The Wisdom Of Sun Yat-Sen

  By VennerRoad, 8th Feb 2015

Sun Yat-Sen was the leading Chinese statesman of the late 19th and early 20th Centuries.


In ancient times, China produced a number of renowned philosophers and political thinkers, the most famous being Confucius and Sun Tzu, the latter of whom is best known as the author of The Art Of War. In modern times however, who has China to offer - Chairman Mao? Best give him a miss! The 19th Century did though produce one outstanding Chinese philosopher/politician/statesman whose name deserves to be far better known, not only in the West but throughout the world, Sun Yat-Sen.

Born November 12, 1866, Sun qualified as a medical doctor, became a fluent English speaker, and converted to Christianity. He also became an American citizen, and spending much of his life in exile, lived for a time in London where in 1896 he was tricked by a Chinese Government agent and held prisoner within the embassy. He would almost certainly have been murdered were it not for the intervention of a rather stubborn fellow doctor, James Cantile.

Eventually, Dr Sun returned to China where he died in 1925 aged only 58. Although he was a pivotal figure in the overthrow of the Qing Dynasty in 1911, it might be argued that ultimately he failed as a revolutionary with the rise of Communism, but his true legacy is his political testament which was translated into English as The Three Principles Of The People. In Mandarin Chinese this renders as San Min Chu I, and is also the title of the Taiwan national anthem.

There are at least two hard copy English language translations, the abridged translation by Frank W. Price is probably the best, although other translations can be found on-line. The bedrock of The Three Principles Of The People is a series of lectures delivered by Dr Sun between January and August 1924. So what are the three principles? Nationalism, democracy and livelihood. Put simply, it is fine being a citizen of a great nation, but what if you have absolutely no say in how it is run? And what use is suffrage if a man cannot provide for his family? A modern nation state must solve all these problems.

For Dr Sun, government was purely about running the country for the benefit of the masses; its power was to be administrative only; the real power, political power, was to remain in the hands of the people; for this, they required four rights as set out in his lecture of April 26, 1924: suffrage, recall, initiative and referendum. How many of these do most of us have today?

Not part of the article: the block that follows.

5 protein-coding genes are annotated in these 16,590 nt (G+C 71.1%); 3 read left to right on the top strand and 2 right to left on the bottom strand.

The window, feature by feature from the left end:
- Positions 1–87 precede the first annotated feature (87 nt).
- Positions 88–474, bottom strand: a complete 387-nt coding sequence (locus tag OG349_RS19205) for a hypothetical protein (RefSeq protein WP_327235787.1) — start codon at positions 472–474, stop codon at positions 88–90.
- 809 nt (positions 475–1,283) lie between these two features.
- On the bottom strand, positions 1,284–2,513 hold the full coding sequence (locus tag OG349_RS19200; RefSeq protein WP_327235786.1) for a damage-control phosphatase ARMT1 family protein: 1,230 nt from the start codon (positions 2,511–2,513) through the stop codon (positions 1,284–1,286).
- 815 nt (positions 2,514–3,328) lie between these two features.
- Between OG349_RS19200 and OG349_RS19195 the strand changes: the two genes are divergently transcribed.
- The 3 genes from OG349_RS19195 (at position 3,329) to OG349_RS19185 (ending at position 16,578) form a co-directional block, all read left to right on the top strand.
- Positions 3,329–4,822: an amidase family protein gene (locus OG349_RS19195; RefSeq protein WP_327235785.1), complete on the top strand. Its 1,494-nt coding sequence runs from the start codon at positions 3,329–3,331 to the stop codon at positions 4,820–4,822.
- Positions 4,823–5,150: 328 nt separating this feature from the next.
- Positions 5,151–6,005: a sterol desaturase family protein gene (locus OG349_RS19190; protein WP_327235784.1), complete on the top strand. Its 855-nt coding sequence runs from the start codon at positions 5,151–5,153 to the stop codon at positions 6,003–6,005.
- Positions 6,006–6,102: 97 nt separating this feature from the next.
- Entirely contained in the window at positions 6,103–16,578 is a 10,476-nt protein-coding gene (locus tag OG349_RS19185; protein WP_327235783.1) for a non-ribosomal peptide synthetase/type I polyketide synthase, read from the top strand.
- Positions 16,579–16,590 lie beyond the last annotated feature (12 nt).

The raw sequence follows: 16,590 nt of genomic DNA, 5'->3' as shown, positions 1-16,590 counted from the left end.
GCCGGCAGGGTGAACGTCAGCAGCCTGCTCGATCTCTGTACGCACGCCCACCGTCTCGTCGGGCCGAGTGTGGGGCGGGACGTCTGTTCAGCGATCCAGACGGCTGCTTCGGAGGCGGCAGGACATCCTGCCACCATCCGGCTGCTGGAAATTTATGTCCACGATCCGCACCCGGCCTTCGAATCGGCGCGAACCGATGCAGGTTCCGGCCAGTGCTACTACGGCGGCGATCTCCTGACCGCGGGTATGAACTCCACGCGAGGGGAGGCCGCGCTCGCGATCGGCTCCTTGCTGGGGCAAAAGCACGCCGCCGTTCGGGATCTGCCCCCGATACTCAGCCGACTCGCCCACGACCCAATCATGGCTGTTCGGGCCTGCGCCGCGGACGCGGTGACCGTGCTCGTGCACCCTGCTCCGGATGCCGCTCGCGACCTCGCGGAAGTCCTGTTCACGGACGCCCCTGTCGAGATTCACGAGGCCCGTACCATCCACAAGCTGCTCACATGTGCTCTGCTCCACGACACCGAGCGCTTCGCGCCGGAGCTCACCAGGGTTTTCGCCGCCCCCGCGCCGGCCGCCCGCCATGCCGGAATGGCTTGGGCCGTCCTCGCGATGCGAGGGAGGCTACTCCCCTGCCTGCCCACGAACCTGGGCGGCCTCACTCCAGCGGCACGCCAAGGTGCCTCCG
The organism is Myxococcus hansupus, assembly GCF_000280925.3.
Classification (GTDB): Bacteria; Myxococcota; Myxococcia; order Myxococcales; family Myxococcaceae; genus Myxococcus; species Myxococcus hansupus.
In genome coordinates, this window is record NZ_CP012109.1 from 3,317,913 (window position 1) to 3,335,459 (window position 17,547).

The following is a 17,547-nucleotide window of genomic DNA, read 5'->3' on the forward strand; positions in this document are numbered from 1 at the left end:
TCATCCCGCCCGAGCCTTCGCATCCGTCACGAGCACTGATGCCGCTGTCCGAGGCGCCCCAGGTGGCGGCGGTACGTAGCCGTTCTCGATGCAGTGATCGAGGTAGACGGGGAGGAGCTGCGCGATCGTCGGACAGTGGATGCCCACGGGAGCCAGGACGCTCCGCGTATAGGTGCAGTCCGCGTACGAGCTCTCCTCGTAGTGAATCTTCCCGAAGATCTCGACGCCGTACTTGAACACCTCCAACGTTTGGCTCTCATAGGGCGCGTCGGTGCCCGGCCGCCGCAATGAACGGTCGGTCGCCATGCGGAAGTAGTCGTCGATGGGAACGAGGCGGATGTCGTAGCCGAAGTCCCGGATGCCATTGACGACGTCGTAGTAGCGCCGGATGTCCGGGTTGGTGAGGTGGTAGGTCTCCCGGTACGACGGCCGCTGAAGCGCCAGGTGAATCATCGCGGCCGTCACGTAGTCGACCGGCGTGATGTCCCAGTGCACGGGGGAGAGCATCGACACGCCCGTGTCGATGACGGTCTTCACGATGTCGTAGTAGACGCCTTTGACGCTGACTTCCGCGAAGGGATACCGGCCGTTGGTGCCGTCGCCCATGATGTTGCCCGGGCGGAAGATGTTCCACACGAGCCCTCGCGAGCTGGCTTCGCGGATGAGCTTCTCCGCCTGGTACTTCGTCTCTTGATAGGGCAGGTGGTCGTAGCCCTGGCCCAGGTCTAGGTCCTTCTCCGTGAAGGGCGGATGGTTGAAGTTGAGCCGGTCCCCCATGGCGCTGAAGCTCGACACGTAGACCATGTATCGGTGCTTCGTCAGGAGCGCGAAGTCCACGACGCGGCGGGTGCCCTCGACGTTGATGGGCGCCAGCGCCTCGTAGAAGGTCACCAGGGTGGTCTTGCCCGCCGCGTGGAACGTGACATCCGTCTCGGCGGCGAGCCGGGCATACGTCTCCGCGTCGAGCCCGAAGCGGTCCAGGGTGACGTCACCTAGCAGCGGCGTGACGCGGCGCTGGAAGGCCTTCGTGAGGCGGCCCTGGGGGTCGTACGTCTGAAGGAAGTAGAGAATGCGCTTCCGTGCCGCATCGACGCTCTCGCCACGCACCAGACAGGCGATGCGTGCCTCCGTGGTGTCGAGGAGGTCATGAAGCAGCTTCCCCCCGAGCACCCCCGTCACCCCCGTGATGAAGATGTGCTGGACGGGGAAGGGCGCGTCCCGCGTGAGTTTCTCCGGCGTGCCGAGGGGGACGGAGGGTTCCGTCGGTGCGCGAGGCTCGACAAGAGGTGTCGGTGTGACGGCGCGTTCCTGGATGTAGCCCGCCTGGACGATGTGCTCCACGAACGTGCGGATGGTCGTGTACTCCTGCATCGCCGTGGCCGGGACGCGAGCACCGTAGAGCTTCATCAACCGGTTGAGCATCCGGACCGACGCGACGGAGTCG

In an earlier lecture, he rejected spurious Western and in particular Marxist notions of equality, which result in a levelling down. Like his illustrious predecessor Confucius, Dr Sun realised that some men are superior while others are anything but. The role of the superior man is to assist rather than subjugate those lower down the food chain, as Dr Sun himself put it: “Everyone should make service, not exploitation, his aim. Those with greater intelligence and ability should serve thousands and ten thousands to the limit of their power and make thousands and ten thousands happy”. (Quoted from the September 1981 printing).

Such language is not universally popular today, but the sentiments are, as is evinced by for example the spirit of the Internet which offers us free e-mail accounts, free blogs, free translators, free everything. This software was developed by highly intelligent, talented, innovative men and gifted to the rest of us. True, they’ve made plenty of money out of it themselves, but after making their first billion, most people look around for other ways to achieve personal satisfaction, and fortunately for the rest of us, they do so by giving back.

Dr Sun did not die a wealthy man, but his legacy is celebrated in many places, in the West as well as in his native China, including a memorial park in Vancouver, and a modest plaque at the site of his lodgings in Central London where he lived in 1896.

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